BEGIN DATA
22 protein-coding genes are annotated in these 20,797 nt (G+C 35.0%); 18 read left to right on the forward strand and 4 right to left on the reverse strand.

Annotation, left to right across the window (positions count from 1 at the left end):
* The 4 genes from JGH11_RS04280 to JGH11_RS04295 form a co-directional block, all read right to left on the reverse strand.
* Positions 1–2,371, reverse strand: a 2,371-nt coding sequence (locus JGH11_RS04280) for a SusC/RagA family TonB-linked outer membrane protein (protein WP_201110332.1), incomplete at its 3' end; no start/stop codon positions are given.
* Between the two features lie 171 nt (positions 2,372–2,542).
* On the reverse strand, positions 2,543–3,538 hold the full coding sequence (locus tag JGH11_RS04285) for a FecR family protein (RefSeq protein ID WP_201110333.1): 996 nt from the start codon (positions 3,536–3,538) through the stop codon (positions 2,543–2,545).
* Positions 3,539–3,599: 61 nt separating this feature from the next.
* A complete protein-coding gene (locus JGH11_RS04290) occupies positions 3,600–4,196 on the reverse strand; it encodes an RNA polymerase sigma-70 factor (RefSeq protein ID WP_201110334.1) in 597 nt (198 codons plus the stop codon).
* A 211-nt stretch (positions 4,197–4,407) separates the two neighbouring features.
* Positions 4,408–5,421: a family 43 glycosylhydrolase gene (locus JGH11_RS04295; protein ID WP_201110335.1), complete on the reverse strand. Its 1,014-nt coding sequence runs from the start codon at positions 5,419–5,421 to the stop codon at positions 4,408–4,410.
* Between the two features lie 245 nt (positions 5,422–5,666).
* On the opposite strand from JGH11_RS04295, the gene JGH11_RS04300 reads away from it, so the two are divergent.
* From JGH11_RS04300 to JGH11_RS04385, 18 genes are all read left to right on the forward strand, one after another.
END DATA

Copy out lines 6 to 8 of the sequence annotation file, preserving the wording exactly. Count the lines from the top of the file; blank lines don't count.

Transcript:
* On the reverse strand, positions 2,543–3,538 hold the full coding sequence (locus tag JGH11_RS04285) for a FecR family protein (RefSeq protein ID WP_201110333.1): 996 nt from the start codon (positions 3,536–3,538) through the stop codon (positions 2,543–2,545).
* Positions 3,539–3,599: 61 nt separating this feature from the next.
* A complete protein-coding gene (locus JGH11_RS04290) occupies positions 3,600–4,196 on the reverse strand; it encodes an RNA polymerase sigma-70 factor (RefSeq protein ID WP_201110334.1) in 597 nt (198 codons plus the stop codon).